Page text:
Open Access

Dural administration of inflammatory soup or Complete Freund’s Adjuvant induces activation and inflammatory response in the rat trigeminal ganglion

The Journal of Headache and PainOfficial Journal of the "European Headache Federation" and of "Lifting The Burden - The Global Campaign against Headache"201516:79

https://doi.org/10.1186/s10194-015-0564-y

Received: 24 June 2015

Accepted: 19 August 2015

Published: 2 September 2015

Abstract

Background

Migraine is a painful disorder with a huge impact on individual and public health. We hypothesize that migraine pain originates from a central mechanism that results secondarily in hypersensitivity in peripheral afferents associated with the cerebral and cranial blood vessels. It has previously been shown that application of inflammatory or algesic substances onto the dura mater or chemical stimulation of the dural receptive fields causes hypersensitivity to mechanical and thermal stimulation together with direct activation of the TG. We asked whether local inflammation of dura mater induces inflammatory activation in the trigeminal ganglion.

Methods

We performed topical administration of inflammatory soup (IS) or Complete Freund’s Adjuvant (CFA) onto an exposed area of the rat dura mater in vivo for 20 min. The window was closed and the rats were sacrificed after 4 h and up to 7 days. Myography was performed on middle meningeal arteries. The trigeminal ganglia were removed and processed for immunohistochemistry or Western blot.

Results

Both CFA and IS induced enhanced expression of pERK1/2, IL-1β and CGRP in the trigeminal ganglia. The pERK1/2 immunoreactivity was mainly seen in the satellite glial cells, while IL-1β reactivity was observed in the neuronal cytoplasm, close to the cell membrane, seemingly as sign of neuro-glial interaction. The CGRP expression in the neurons and nerve fibres was enhanced after the application of either inflammatory agent. Myography resulted in a strong vasoconstrictor response to IS, but not to CFA.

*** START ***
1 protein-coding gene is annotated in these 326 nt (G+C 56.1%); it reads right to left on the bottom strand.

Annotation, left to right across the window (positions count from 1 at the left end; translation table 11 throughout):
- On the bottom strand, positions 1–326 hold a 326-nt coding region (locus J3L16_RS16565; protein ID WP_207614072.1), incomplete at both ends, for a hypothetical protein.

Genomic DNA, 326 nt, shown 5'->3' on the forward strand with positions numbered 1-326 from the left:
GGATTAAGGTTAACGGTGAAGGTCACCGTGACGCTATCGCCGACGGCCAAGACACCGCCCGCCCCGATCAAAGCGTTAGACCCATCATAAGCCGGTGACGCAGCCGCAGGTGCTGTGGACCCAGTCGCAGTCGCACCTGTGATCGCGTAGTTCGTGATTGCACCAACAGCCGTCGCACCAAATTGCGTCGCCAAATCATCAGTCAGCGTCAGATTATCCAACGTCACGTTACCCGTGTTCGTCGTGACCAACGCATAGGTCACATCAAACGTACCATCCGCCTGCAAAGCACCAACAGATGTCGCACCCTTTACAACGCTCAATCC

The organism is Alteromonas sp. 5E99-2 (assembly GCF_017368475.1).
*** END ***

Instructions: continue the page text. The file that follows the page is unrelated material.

Conclusions

These results suggest that the application of IS or CFA onto the dura mater causes long-term activation of the TG and demonstrate the importance of the neuro-glial interaction in the activation of the trigeminovascular system.

Keywords

Inflammatory soup Complete Freund’s Adjuvant Dura mater Trigeminal ganglion pERK1/2 IL-1β CGRP

Background

Migraine is a painful, debilitating neurological disorder with a huge impact on individual and public health. In a survey about years lived with disability, migraine was ranked third [1].

Great progress has been made towards understanding the pathophysiology of migraine; however some questions still remain regarding the origin of migrainous pain and its chronification. There are two contrasting theories of migraine pathogenesis: the neurogenic theory suggests that migraine is a CNS disorder involving a genetic change in the central ion channels, with underlying importance of the phenomenon of cortical spreading depression (CSD). This may lead to activation of the nociceptive afferents causing alteration in the diameter of intracranial vessels, serving as a trigger or modifier in the trigeminovascular system [2]. On the other hand, Ray and Wolff in the 40’s put forward the vasogenic theory, suggesting that migraine is a vascular disorder, caused by a short period of vasoconstriction and a reactive vasodilatation of the cranial arteries (2–5). We hypothesize that migraine pain originates from a central mechanism that secondarily results in hypersensitivity in peripheral afferents associated with the cerebral and cranial blood vessels, thus underscoring the crucial role of trigeminal perivascular nociceptive afferents [3, 4]. The dural afferents might be activated further during dural exposure to inflammatory substances or when the dural mast cells are degranulated [5].

The trigeminal ganglion (TG) with its bipolar neurons, surrounded by satellite glial cells (SGCs), forms the converging point between the CNS and peripheral structures such as the cranial arteries. We are interested in whether local inflammation can induce alterations in the TG neurons and SGCs. Previous experiments involving the use of cell culture [6] or TG organ culture [7] demonstrate that activation of intracellular protein kinases could be rapidly induced with an inflammatory response within the TG. It has also been shown that application of inflammatory or algesic substances onto the dura mater or chemical stimulation of the dural receptive fields causes hypersensitivity to mechanical and thermal stimulation and also activation in the TG and in the brainstem trigeminal neurons [811]. We consider that this may serve as a suitable method for in vivo examination. In support of this view, infusion of nitroglycerine or local capsaicin onto the dura mater elicits increased extracellular signal-regulated kinase (ERK) phosphorylation in the meningeal arteries and TG [12, 13].